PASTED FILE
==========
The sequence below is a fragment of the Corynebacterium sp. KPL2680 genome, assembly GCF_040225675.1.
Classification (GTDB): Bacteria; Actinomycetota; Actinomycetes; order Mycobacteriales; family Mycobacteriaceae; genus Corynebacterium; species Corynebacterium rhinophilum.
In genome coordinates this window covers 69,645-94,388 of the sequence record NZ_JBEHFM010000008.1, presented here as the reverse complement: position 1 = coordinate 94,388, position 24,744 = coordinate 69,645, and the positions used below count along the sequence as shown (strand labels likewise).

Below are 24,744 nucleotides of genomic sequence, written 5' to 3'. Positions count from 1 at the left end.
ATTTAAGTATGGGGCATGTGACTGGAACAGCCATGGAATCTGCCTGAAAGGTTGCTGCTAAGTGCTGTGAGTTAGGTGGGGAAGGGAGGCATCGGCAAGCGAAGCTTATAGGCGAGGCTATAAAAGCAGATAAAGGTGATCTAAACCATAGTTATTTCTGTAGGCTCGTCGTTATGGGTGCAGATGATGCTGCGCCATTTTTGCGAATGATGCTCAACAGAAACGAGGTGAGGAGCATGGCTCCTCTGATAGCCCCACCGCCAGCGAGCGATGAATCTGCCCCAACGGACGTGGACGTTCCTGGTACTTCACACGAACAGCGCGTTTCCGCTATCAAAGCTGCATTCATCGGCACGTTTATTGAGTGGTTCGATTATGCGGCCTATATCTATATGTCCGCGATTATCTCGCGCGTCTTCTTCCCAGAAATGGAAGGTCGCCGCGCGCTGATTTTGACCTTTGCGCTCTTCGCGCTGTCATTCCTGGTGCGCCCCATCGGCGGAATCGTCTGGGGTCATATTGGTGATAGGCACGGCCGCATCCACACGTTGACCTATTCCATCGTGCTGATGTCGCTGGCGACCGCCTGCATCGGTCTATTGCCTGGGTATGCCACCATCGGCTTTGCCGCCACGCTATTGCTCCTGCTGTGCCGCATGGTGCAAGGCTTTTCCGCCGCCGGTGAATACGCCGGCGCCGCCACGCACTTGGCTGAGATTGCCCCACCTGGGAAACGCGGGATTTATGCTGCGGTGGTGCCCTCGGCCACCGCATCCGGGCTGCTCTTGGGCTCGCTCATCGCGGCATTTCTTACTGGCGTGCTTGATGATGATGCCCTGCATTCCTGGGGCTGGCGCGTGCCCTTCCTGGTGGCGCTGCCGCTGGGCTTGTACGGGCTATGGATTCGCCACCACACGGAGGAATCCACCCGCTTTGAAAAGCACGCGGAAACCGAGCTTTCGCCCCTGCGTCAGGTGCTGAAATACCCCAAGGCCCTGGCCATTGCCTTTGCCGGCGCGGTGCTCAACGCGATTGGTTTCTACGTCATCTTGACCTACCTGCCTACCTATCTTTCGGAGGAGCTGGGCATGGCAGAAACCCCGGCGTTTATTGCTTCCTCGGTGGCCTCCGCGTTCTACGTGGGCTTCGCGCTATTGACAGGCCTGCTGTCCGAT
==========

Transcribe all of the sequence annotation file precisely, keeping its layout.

The sequence below is a fragment of the Corynebacterium sp. KPL2680 genome, assembly GCF_040225675.1.
Classification (GTDB): Bacteria; Actinomycetota; Actinomycetes; order Mycobacteriales; family Mycobacteriaceae; genus Corynebacterium; species Corynebacterium rhinophilum.
In genome coordinates this window covers 69,645-94,388 of the sequence record NZ_JBEHFM010000008.1, presented here as the reverse complement: position 1 = coordinate 94,388, position 24,744 = coordinate 69,645, and the positions used below count along the sequence as shown (strand labels likewise).

Below are 24,744 nucleotides of genomic sequence, written 5' to 3'. Positions count from 1 at the left end.
ATTTAAGTATGGGGCATGTGACTGGAACAGCCATGGAATCTGCCTGAAAGGTTGCTGCTAAGTGCTGTGAGTTAGGTGGGGAAGGGAGGCATCGGCAAGCGAAGCTTATAGGCGAGGCTATAAAAGCAGATAAAGGTGATCTAAACCATAGTTATTTCTGTAGGCTCGTCGTTATGGGTGCAGATGATGCTGCGCCATTTTTGCGAATGATGCTCAACAGAAACGAGGTGAGGAGCATGGCTCCTCTGATAGCCCCACCGCCAGCGAGCGATGAATCTGCCCCAACGGACGTGGACGTTCCTGGTACTTCACACGAACAGCGCGTTTCCGCTATCAAAGCTGCATTCATCGGCACGTTTATTGAGTGGTTCGATTATGCGGCCTATATCTATATGTCCGCGATTATCTCGCGCGTCTTCTTCCCAGAAATGGAAGGTCGCCGCGCGCTGATTTTGACCTTTGCGCTCTTCGCGCTGTCATTCCTGGTGCGCCCCATCGGCGGAATCGTCTGGGGTCATATTGGTGATAGGCACGGCCGCATCCACACGTTGACCTATTCCATCGTGCTGATGTCGCTGGCGACCGCCTGCATCGGTCTATTGCCTGGGTATGCCACCATCGGCTTTGCCGCCACGCTATTGCTCCTGCTGTGCCGCATGGTGCAAGGCTTTTCCGCCGCCGGTGAATACGCCGGCGCCGCCACGCACTTGGCTGAGATTGCCCCACCTGGGAAACGCGGGATTTATGCTGCGGTGGTGCCCTCGGCCACCGCATCCGGGCTGCTCTTGGGCTCGCTCATCGCGGCATTTCTTACTGGCGTGCTTGATGATGATGCCCTGCATTCCTGGGGCTGGCGCGTGCCCTTCCTGGTGGCGCTGCCGCTGGGCTTGTACGGGCTATGGATTCGCCACCACACGGAGGAATCCACCCGCTTTGAAAAGCACGCGGAAACCGAGCTTTCGCCCCTGCGTCAGGTGCTGAAATACCCCAAGGCCCTGGCCATTGCCTTTGCCGGCGCGGTGCTCAACGCGATTGGTTTCTACGTCATCTTGACCTACCTGCCTACCTATCTTTCGGAGGAGCTGGGCATGGCAGAAACCCCGGCGTTTATTGCTTCCTCGGTGGCCTCCGCGTTCTACGTGGGCTTCGCGCTATTGACAGGCCTGCTGTCCGAT